None of this is at all new or groundbreaking. The dividing line between Conservative and Liberal politics is often times slippery and blurry. It’s just that as the endgame of our mayoral race is being forcibly shaped into a two man race, between the far right and the not-as-far right, progressive voices and views have been squeezed out. The accepted narrative being spun has it that Toronto is a city on the brink of financial and social ruin, its citizens over-taxed and under-serviced. Pure hyperbole mixed in with a soupçon of outright bullshit.

Not only are those of us who range on the political spectrum from centre to left being asked – nay, told – that in order to avoid a calamitous victory by Rob Ford we must vote for a candidate who is displaying no affinity for our political views. We are being instructed to cast a ballot for a candidate who is campaigning further on the right than anyone has seen here in a long, long time, if ever. We are being neo-conned by stealth.

There are other choices available to us, folks. Don’t close the book on this race yet. To give in to the two man race narrative is to hand over the keys to someone – either Rob Ford or George Smitherman — who is determined to reshape Toronto in ways that will benefit few and be harmful to many. Let’s not be a part of that.

defiantly submitted by Cityslikr


Smitherman Stumbles

April 12, 2010

There are worse things that can happen to candidates running for office than having their campaign manager quit their post part way through the race. An inability to keep it in their pants and commit tawdry details of the proceedings in a text train with a publicity seeking, vindictive mistress might be one way. Especially if it puts you in the sanctimonious crosshairs of a gotcha journalist like the Toronto Star’s Royson James.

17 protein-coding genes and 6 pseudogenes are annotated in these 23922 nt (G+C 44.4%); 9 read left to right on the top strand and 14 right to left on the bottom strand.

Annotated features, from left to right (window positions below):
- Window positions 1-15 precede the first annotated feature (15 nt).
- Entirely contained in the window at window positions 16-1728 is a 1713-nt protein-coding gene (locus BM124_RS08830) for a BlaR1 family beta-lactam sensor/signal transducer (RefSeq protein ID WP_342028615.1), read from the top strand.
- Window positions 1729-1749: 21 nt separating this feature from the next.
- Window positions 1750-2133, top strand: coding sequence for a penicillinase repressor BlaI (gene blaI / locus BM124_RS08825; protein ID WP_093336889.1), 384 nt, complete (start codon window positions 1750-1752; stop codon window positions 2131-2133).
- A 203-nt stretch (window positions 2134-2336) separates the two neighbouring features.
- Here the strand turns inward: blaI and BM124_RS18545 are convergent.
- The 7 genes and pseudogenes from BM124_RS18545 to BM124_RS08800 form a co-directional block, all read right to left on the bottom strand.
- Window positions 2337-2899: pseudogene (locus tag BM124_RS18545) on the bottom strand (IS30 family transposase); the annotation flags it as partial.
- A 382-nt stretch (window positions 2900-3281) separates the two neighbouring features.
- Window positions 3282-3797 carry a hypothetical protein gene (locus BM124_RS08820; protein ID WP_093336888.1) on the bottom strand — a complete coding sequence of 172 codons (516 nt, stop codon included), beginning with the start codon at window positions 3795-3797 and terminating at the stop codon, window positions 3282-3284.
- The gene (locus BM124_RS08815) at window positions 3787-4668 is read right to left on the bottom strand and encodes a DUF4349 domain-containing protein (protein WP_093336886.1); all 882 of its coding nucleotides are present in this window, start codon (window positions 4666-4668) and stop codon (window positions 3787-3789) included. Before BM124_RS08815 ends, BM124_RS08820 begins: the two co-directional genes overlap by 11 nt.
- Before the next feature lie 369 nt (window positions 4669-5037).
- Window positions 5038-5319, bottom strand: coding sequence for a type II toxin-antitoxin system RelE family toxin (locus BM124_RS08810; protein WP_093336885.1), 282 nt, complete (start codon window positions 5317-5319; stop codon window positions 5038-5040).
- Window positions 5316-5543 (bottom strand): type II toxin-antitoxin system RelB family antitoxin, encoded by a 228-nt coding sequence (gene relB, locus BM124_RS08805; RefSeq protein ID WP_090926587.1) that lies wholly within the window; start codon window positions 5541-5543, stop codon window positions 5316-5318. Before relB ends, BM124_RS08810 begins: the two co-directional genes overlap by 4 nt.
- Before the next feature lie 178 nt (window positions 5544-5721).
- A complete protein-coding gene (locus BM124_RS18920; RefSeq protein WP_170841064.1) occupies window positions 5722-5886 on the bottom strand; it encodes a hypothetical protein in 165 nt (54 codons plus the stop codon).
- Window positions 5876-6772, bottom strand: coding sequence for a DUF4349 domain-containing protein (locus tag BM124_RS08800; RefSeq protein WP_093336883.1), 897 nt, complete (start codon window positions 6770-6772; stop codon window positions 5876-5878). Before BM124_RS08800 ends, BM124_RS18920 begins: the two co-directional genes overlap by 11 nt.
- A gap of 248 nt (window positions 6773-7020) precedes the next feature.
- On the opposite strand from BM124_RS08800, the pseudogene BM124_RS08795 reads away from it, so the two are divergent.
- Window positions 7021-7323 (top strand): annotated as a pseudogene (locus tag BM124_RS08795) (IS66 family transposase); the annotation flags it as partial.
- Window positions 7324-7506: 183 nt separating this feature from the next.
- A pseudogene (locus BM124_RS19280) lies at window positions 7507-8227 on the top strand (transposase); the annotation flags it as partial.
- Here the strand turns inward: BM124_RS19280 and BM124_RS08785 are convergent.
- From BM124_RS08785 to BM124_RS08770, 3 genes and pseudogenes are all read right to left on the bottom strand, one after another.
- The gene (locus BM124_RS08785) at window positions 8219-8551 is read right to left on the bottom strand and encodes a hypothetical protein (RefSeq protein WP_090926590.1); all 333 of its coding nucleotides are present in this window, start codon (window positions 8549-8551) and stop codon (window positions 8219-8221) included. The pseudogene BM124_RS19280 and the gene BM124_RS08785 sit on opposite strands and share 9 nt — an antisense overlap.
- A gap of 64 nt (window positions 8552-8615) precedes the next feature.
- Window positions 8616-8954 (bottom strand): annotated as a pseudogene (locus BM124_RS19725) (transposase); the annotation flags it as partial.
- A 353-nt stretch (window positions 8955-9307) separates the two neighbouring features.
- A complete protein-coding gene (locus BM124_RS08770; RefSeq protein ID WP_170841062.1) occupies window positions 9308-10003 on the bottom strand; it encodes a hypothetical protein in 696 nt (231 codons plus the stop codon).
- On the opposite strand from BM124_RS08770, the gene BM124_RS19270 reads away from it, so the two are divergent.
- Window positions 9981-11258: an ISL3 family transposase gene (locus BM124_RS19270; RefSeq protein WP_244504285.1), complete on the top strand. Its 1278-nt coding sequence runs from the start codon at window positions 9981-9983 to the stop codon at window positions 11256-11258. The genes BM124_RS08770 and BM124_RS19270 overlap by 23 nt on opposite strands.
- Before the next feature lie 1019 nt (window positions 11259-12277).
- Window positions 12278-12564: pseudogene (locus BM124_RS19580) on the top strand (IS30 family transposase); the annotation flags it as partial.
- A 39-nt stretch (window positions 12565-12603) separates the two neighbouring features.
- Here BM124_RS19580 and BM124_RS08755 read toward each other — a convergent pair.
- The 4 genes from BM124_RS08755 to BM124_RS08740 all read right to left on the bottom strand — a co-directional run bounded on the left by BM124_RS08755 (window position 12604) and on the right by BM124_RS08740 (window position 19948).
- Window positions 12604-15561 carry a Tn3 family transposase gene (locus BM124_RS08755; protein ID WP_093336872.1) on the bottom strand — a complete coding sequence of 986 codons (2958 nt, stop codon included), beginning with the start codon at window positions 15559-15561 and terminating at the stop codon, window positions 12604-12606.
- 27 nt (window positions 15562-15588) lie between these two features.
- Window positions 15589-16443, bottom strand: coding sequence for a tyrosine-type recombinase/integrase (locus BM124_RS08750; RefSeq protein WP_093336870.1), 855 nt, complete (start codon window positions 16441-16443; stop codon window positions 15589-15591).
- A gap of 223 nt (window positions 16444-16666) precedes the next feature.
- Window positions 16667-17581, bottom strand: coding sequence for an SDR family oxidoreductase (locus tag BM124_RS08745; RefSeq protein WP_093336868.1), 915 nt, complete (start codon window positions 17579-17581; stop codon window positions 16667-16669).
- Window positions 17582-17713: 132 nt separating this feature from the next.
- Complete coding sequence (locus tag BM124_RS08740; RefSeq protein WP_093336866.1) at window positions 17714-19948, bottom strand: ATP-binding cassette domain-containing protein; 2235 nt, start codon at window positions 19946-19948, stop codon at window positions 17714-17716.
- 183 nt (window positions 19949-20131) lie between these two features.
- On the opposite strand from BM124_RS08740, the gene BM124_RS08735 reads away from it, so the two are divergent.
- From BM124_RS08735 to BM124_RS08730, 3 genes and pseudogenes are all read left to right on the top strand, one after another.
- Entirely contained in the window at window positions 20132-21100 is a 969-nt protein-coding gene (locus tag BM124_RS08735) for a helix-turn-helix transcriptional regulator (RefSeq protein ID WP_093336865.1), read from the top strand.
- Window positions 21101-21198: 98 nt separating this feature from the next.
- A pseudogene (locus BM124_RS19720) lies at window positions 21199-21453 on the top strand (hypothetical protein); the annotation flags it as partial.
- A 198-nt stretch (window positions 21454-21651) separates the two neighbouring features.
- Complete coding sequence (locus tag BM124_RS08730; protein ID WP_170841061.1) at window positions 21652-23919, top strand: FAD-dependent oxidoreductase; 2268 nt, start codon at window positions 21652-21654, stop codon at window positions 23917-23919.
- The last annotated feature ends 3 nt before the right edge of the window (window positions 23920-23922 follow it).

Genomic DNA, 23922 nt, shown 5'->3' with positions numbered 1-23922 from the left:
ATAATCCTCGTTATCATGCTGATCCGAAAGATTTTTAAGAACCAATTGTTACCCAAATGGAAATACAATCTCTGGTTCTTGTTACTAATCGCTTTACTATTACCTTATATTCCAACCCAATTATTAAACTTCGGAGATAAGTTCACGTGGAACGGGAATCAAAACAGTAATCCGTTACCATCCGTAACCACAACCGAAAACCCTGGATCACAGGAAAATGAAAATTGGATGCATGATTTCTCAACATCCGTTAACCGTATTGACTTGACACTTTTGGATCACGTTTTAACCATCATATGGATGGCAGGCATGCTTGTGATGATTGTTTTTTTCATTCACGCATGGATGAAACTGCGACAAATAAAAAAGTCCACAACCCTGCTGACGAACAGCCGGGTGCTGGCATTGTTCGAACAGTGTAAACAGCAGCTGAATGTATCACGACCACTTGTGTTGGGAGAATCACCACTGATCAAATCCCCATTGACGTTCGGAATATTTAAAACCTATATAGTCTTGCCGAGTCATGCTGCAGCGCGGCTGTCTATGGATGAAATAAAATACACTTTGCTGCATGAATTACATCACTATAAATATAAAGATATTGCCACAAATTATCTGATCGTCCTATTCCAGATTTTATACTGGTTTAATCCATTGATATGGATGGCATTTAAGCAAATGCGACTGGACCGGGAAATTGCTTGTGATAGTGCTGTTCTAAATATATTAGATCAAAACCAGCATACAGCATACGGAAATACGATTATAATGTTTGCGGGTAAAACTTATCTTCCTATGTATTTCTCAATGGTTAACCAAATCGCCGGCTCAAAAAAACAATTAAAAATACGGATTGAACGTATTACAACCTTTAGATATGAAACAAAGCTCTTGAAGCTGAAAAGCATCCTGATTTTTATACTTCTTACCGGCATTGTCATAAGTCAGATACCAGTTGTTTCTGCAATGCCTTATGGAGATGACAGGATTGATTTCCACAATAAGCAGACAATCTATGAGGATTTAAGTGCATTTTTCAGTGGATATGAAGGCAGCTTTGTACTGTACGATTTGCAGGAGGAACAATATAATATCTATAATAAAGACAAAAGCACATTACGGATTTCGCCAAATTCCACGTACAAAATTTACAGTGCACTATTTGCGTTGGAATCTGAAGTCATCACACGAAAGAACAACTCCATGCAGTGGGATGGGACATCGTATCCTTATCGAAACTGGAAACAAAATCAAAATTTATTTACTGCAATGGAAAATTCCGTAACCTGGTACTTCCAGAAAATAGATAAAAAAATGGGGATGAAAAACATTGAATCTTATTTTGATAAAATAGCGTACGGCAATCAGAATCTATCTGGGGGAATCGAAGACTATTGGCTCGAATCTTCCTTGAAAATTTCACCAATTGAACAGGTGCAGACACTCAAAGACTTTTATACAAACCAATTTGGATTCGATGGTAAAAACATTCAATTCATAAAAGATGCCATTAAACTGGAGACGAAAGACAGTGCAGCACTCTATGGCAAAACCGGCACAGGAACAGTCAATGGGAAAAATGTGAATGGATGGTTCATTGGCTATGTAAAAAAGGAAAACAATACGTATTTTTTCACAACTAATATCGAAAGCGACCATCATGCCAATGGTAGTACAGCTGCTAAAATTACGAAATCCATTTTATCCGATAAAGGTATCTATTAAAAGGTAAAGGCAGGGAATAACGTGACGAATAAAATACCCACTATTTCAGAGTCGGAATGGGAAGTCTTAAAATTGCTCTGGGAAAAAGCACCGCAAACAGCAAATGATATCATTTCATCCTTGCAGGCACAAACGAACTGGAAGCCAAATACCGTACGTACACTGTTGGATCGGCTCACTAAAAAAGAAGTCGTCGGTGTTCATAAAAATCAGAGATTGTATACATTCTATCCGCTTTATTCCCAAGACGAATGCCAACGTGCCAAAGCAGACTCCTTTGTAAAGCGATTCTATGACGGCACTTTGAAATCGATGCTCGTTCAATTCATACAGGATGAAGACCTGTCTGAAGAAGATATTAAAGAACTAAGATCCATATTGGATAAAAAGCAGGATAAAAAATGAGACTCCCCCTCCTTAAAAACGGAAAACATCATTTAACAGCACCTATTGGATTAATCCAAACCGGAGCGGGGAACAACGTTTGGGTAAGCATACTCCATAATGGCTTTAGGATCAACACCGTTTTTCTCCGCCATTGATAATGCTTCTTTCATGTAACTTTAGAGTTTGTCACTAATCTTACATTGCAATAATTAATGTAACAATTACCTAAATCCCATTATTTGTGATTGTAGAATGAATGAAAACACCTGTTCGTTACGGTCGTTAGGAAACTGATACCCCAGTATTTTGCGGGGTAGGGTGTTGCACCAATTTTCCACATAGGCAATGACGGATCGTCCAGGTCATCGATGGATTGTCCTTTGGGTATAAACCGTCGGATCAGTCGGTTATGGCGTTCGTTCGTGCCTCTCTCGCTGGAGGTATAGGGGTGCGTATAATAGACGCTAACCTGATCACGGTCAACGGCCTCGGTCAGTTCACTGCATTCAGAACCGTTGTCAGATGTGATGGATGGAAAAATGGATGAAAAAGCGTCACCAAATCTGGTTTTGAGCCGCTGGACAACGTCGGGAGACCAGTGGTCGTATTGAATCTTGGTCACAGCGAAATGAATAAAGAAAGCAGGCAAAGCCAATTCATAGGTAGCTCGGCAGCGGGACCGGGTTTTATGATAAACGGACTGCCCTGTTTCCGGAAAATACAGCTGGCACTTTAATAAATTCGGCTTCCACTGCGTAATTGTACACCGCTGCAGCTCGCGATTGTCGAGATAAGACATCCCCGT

Still, the seriousness of a prematurely departing campaign manager cannot be denied. If it weren’t significant, the exit announcement would not be made at 10 pm on a Friday night when thoughts have already turned to the weekend. A weekend chock full of other attention grabbing items. The end of the NHL regular season. Tiger Woods’s return to the golf circuit. David Simon’s newest contribution to the betterment of television.

Despite the best efforts of the George Smitherman For Mayor team’s attempt to bury the lede, rumours and speculation have been making the rounds regarding Jeff Bangs taking a powder. Talk bubbled up around some animosity existing between Bangs and strategist, Jamie Watt, quickly denied, off course. There’s also been some banter about just too many cooks in the kitchen creating a disjointed, hodgepodge campaign. Or how about this one? As partner at The Pathway Group, a government relations and public affairs firm, Bangs wasn’t prepared for a fulltime commitment this early on in what is a nearly 11 month slog to election day.

Certainly few people are buying the official explanation of Bangs wanting to spend more time with his family. It didn’t seem credible to many ears when Mayor Miller cited it last fall as the reason he would not be seeking a third term and he’d been on the job for 6 years already and was facing another 5 if he won re-election. Bangs was just 3 months or so into a gig that’d be wrapped up well before the end of the year.